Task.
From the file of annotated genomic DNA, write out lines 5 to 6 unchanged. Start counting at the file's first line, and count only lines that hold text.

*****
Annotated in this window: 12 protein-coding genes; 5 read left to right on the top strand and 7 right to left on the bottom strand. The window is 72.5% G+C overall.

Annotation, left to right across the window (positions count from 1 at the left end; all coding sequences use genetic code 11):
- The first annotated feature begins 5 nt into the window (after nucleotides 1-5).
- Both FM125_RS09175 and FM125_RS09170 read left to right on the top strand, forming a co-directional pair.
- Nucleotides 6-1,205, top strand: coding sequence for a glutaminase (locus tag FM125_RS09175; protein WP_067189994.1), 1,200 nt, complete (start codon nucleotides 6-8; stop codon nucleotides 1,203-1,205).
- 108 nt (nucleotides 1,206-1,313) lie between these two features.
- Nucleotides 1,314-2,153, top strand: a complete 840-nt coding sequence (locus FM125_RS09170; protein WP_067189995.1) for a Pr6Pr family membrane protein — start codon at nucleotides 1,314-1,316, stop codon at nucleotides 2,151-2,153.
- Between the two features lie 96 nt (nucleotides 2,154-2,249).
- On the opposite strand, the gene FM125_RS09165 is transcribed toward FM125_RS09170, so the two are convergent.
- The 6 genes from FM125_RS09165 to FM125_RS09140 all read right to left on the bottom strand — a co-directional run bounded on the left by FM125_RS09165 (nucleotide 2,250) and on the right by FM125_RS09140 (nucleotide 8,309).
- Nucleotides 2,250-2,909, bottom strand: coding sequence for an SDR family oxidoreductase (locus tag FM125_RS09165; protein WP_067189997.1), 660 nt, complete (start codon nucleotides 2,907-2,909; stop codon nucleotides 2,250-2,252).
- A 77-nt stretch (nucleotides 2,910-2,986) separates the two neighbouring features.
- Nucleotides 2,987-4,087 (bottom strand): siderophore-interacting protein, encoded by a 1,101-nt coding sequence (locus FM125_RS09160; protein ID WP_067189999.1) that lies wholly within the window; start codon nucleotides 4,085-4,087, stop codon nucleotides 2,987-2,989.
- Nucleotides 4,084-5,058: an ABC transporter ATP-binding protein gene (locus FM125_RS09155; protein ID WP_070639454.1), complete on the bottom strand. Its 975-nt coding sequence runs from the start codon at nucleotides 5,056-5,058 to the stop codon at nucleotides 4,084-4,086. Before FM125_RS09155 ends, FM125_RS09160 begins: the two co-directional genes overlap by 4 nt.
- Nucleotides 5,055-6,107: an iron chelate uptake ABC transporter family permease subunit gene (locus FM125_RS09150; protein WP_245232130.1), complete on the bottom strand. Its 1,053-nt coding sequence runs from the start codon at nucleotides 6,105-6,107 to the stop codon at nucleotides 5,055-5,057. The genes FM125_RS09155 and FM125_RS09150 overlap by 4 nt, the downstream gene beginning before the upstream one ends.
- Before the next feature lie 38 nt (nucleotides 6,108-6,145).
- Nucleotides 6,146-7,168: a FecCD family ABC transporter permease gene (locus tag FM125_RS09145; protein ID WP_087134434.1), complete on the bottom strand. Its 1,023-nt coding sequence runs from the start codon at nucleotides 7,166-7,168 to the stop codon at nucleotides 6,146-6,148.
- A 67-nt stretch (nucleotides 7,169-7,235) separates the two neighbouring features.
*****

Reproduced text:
- Nucleotides 6-1,205, top strand: coding sequence for a glutaminase (locus tag FM125_RS09175; protein WP_067189994.1), 1,200 nt, complete (start codon nucleotides 6-8; stop codon nucleotides 1,203-1,205).
- 108 nt (nucleotides 1,206-1,313) lie between these two features.